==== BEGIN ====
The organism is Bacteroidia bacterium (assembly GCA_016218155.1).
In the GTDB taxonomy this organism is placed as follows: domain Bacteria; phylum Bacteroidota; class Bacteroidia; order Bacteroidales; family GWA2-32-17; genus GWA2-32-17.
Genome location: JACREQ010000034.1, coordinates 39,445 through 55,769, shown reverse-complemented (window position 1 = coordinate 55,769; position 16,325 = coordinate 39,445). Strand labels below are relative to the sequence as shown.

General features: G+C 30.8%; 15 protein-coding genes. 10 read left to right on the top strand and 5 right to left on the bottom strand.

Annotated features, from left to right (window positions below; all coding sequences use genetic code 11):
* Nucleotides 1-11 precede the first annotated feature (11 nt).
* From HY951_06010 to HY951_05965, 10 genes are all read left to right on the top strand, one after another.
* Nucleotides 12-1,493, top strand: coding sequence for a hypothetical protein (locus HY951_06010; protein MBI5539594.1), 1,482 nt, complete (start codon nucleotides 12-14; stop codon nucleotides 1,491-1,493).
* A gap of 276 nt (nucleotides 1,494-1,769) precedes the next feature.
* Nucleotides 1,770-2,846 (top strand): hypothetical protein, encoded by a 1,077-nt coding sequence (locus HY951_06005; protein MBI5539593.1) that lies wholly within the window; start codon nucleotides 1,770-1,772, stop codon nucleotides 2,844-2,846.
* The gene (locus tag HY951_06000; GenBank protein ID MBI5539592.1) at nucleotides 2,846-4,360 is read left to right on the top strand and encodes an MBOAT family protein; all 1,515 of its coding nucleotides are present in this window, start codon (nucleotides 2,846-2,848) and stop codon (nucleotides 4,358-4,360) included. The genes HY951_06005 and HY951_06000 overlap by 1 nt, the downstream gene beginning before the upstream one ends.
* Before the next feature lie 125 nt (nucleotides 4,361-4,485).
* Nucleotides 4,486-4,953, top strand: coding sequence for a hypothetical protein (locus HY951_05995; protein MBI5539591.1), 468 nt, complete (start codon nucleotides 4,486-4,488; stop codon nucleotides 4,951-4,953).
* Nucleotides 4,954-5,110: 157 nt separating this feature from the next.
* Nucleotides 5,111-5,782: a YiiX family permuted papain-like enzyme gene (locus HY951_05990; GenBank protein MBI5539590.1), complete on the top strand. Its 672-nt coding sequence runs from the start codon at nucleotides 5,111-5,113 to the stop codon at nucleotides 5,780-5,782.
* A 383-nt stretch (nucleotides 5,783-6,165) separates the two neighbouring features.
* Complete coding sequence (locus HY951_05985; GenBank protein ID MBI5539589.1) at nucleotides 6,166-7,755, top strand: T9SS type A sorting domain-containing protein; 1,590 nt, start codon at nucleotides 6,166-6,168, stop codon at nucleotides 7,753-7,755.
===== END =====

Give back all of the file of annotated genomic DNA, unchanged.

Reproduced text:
The organism is Bacteroidia bacterium (assembly GCA_016218155.1).
In the GTDB taxonomy this organism is placed as follows: domain Bacteria; phylum Bacteroidota; class Bacteroidia; order Bacteroidales; family GWA2-32-17; genus GWA2-32-17.
Genome location: JACREQ010000034.1, coordinates 39,445 through 55,769, shown reverse-complemented (window position 1 = coordinate 55,769; position 16,325 = coordinate 39,445). Strand labels below are relative to the sequence as shown.

General features: G+C 30.8%; 15 protein-coding genes. 10 read left to right on the top strand and 5 right to left on the bottom strand.

Annotated features, from left to right (window positions below; all coding sequences use genetic code 11):
* Nucleotides 1-11 precede the first annotated feature (11 nt).
* From HY951_06010 to HY951_05965, 10 genes are all read left to right on the top strand, one after another.
* Nucleotides 12-1,493, top strand: coding sequence for a hypothetical protein (locus HY951_06010; protein MBI5539594.1), 1,482 nt, complete (start codon nucleotides 12-14; stop codon nucleotides 1,491-1,493).
* A gap of 276 nt (nucleotides 1,494-1,769) precedes the next feature.
* Nucleotides 1,770-2,846 (top strand): hypothetical protein, encoded by a 1,077-nt coding sequence (locus HY951_06005; protein MBI5539593.1) that lies wholly within the window; start codon nucleotides 1,770-1,772, stop codon nucleotides 2,844-2,846.
* The gene (locus tag HY951_06000; GenBank protein ID MBI5539592.1) at nucleotides 2,846-4,360 is read left to right on the top strand and encodes an MBOAT family protein; all 1,515 of its coding nucleotides are present in this window, start codon (nucleotides 2,846-2,848) and stop codon (nucleotides 4,358-4,360) included. The genes HY951_06005 and HY951_06000 overlap by 1 nt, the downstream gene beginning before the upstream one ends.
* Before the next feature lie 125 nt (nucleotides 4,361-4,485).
* Nucleotides 4,486-4,953, top strand: coding sequence for a hypothetical protein (locus HY951_05995; protein MBI5539591.1), 468 nt, complete (start codon nucleotides 4,486-4,488; stop codon nucleotides 4,951-4,953).
* Nucleotides 4,954-5,110: 157 nt separating this feature from the next.
* Nucleotides 5,111-5,782: a YiiX family permuted papain-like enzyme gene (locus HY951_05990; GenBank protein MBI5539590.1), complete on the top strand. Its 672-nt coding sequence runs from the start codon at nucleotides 5,111-5,113 to the stop codon at nucleotides 5,780-5,782.
* A 383-nt stretch (nucleotides 5,783-6,165) separates the two neighbouring features.
* Complete coding sequence (locus HY951_05985; GenBank protein ID MBI5539589.1) at nucleotides 6,166-7,755, top strand: T9SS type A sorting domain-containing protein; 1,590 nt, start codon at nucleotides 6,166-6,168, stop codon at nucleotides 7,753-7,755.